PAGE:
Editor’s Note: At a time when fundamentalist religion has an unparalleled influence in the highest government levels in the United States, and religion-based terror dominates the world stage, Sam Harris argues that progressive tolerance of faith-based unreason is as great a menace as religion itself. Harris, a philosophy graduate of Stanford who has studied eastern and western religions, won the 2004 PEN Award for nonfiction for The End of Faith, which powerfully examines and explodes the absurdities of organized religion. Truthdig asked Harris to write a charter document for his thesis that belief in God, and appeasement of religious extremists of all faiths by moderates, has been and continues to be the greatest threat to world peace and a sustained assault on reason.An Atheist ManifestoSomewhere in the world a man has abducted a little girl. Soon he will rape, torture and kill her. If an atrocity of this kind is not occurring at precisely this moment, it will happen in a few hours, or days at most. Such is the confidence we can draw from the statistical laws that govern the lives of 6 billion human beings. The same statistics also suggest that this girl s parents believe at this very moment that an all-powerful and all-loving God is watching over them and their family. Are they right to believe this? Is it good that they believe this?


    The entirety of atheism is contained in this response. Atheism is not a philosophy; it is not even a view of the world; it is simply a refusal to deny the obvious. Unfortunately, we live in a world in which the obvious is overlooked as a matter of principle. The obvious must be observed and re-observed and argued for. This is a thankless job. It carries with it an aura of petulance and insensitivity. It is, moreover, a job that the atheist does not want.

    It is worth noting that no one ever needs to identify himself as a non-astrologer or a non-alchemist. Consequently, we do not have words for people who deny the validity of these pseudo-disciplines. Likewise, atheism is a term that should not even exist. Atheism is nothing more than the noises reasonable people make when in the presence of religious dogma. The atheist is merely a person who believes that the 260 million Americans (87% of the population) who claim to never doubt the existence of God should be obliged to present evidence for his existence and, indeed, for his benevolence, given the relentless destruction of innocent human beings we witness in the world each day. Only the atheist appreciates just how uncanny our situation is: Most of us believe in a God that is every bit as specious as the gods of Mount Olympus; no person, whatever his or her qualifications, can seek public office in the United States without pretending to be certain that such a God exists; and much of what passes for public policy in our country conforms to religious taboos and superstitions appropriate to a medieval theocracy. Our circumstance is abject, indefensible and terrifying. It would be hilarious if the stakes were not so high.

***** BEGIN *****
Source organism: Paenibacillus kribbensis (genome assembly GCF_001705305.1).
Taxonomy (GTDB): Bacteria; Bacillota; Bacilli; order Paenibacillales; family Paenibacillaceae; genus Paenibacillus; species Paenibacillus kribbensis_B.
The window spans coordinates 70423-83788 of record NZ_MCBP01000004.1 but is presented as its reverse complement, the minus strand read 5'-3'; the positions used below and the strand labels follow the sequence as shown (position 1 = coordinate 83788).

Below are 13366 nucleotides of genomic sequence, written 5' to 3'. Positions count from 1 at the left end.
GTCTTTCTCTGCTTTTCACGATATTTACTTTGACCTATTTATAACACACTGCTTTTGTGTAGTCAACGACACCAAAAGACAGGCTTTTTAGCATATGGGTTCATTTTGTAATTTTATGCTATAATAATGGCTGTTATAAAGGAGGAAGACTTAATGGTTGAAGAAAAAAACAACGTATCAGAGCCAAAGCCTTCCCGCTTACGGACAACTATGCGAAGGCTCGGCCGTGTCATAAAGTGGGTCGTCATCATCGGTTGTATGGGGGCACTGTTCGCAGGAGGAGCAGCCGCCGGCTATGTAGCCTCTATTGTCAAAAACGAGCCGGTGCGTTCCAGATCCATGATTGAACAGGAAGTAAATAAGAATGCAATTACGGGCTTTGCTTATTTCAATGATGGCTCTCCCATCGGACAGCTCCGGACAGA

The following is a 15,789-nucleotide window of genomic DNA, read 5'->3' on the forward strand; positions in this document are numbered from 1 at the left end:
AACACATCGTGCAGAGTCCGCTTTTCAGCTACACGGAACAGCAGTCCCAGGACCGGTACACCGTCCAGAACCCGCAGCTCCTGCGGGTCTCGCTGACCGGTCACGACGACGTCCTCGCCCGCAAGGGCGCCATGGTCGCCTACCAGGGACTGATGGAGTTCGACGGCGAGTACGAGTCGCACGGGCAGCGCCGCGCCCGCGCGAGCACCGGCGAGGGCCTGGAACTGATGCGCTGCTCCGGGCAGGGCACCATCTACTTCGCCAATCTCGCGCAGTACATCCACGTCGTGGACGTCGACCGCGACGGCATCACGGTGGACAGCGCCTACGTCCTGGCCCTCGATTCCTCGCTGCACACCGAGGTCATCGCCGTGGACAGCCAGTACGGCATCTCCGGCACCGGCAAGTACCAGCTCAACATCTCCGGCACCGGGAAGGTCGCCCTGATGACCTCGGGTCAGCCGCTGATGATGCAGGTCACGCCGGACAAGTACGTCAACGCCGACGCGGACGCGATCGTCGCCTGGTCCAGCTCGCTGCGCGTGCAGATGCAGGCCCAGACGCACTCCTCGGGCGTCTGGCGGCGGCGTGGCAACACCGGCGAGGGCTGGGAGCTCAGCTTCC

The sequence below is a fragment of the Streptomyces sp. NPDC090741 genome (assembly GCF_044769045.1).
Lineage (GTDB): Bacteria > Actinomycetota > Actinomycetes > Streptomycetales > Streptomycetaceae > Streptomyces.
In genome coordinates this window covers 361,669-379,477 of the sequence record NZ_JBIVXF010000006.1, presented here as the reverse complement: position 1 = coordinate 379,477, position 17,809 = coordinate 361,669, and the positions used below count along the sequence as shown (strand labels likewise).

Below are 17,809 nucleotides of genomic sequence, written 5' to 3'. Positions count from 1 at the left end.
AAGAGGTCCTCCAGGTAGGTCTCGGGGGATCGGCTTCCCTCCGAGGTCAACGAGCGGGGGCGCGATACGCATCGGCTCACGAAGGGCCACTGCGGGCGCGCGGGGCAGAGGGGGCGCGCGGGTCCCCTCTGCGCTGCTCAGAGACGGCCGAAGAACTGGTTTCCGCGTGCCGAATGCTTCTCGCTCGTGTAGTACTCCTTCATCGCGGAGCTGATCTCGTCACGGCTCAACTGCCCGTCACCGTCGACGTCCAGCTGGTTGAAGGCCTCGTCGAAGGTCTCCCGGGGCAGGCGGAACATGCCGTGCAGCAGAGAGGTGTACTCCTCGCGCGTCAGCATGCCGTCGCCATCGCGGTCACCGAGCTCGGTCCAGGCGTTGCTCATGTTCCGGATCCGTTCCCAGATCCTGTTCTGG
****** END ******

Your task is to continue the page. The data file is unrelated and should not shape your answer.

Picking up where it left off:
• mjarka911

    Thanks poppers - this sounds like a decent read. I'll try it. Along this line, I enjoyed this web site written by a previous christian fundamentalist. I saw so many parallels in myself and it is part of what started me on the road to "making sounds" about the obvious.

    Live well and let live!


  • robhic

    I read the book a couple of months ago. I had started a thread regarding the book:

    I like the book but like AlmostAtheist said, some of the parts / comments got a little tedious and uncomfortable mainly towards the end. I especially like this quote that I excerpted in the above thread. It is so true!

    "Tell a devout Christian that his wife is cheating on him or that frozen yogurt can make a man invisible, and he is likely to require as much evidence as anyone else, and to be persuaded only to the extent that you give it. Tell him that the book he keeps by his bed was written by an invisible deity who will punish him with fire for eternity if he fails to accept its every incredible claim about the universe, and he seems to require no evidence whatsoever." The End of Faith, pg. 19